piranha: red origami crane (Default)
[personal profile] piranha
i learned something new today. washington DC has as part of its legal code a provision that prohibits any referendum that would have the effect of authorizing discrimination against DC residents on the basis of their sexual orientation or gender.

that is awesome.

and fortunate. because the forces of bigotry, hiding behind another "marriage initiative", are busy trying to work against same-sex mariage in DC, since there is clear movement towards recognizing it in the district.

the arguments are... i know i said i'll try to no longer use words like "stupid" as an insult, but what else is it if a christian quotes pontius pilate: "let the people decide". good grief! does this person not know what those people voted on? "stupid" doesn't even cover it.

read this report from a hearing in DC; the unintentional irony can be shoveled with gigantic trowels. what can you say to such people? they don't even know their own religion, their own history, the meaning of words they use:

Another woman patiently explained to me that the 60-odd people who testified against equal rights for gay people [...] did not hate gay people. They just feared gay people, she said. They were not homophobic.

on 2009-11-08 02:59 (UTC)
necturus: 2016-12-30 (Default)
Posted by [personal profile] necturus
Unfortunately, D.C. is not a state, and any ordinances it adopts, whether by referendum or otherwise, may be modified or abrogated by a simple majority of Congress, which is its lord and master.

I'm surprised it hasn't occurred to the Democrats to promote D.C. statehood, though, because the place votes overwhelmingly Democratic and it would almost certainly give them two more senators.

DC statehood

on 2009-11-08 03:38 (UTC)
eagle: Me at the Adobe in Yachats, Oregon (Default)
Posted by [personal profile] eagle
The Democrats have been promoting D.C. statehood for years, getting nowhere for precisely that reason.

The latest attempt at resolving this was the DC voting rights bill, which would come short of making it a state, thereby dodging the Senate problem, and instead give it one seat in the House, offsetting that politically by adding a seat for Utah. It didn't get anywhere, like all the previous (very numerous) attempts at resolving the situation.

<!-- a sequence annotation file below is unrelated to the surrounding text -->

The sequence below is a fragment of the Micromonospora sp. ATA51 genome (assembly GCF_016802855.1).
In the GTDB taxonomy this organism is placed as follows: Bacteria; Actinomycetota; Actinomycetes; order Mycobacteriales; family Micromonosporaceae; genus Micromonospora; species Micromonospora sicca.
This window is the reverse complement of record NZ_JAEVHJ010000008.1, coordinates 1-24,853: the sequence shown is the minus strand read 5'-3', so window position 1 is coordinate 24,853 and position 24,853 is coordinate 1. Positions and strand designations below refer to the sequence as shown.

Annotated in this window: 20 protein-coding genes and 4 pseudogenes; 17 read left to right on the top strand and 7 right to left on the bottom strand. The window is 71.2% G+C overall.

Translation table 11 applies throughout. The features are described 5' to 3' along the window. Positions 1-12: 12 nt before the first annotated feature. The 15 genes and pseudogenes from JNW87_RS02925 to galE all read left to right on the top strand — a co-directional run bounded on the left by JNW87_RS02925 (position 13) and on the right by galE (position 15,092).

Googling for DC statehood will turn up a bunch of timelines and various organizations pushing for it.

on 2009-11-08 05:09 (UTC)
Posted by [personal profile] matthewdaly
I can wrap my mind around why the federal government would want sovereignty over the bureaucratic and touristy focal points of America. You wouldn't want Governor Marion Barry or whoever to have even the theoretic ability to shut off the electricity in Congress or the White House.

Rather than statehood, what I'd prefer would be to hold our nose and pay massive one-time bribes to Maryland and Virginia to take back the portions of DC that are now the residential areas. Then the residents of Washington, Maryland would have the right to choose the people who are doling out the money to solve their crime and schooling problems.

on 2009-11-08 06:01 (UTC)
Posted by [personal profile] matthewdaly
It is a challenge for me to not be dismissive of the morality of the black church in the United States, because I strongly feel that in broad terms they have a long way to go in recognizing the spiritual and political dignity of women and LGBT folk. At the same time, I need to keep in mind that this is an institution that has been under constant attack by white America since the colonial era, and they are fully justified in not seeing my criticism in the good faith that is my conscious intention.

So even though I die a little when I see Christians wishing to claim the mantle of Pilate, the white privilege alarm part goes off when I start imagining that I need to herd all of these ordained ministers into Sunday School to be taught the proper truth as it has been revealed to me. I fully believe that I am right (because if I didn't, I'd believe something else), but being right isn't the only part or even the biggest part of getting someone else to agree with you, doubly so if they have a mistrust of you.

"What can you say to such people?" I might say "Please sit down and share tales of your journey with me, and if you like I'll share tales of my journey with you, and may it be God's will that we are both enriched by the experience."

on 2009-11-08 17:06 (UTC)
Posted by [personal profile] treesahquiche
It is indeed awesome that DC has that provision against those kinds of referendums in its legal code, since it appears as if it needs it. I wish other states had the same.

I am always disappointed when people who profess to belong to a certain religion have little understanding of their own sacred text(s) and instead of trying to study the text itself and its historical and social contexts, insist on picking and choosing quotes to defend their preconceived notions and misinterpretations.

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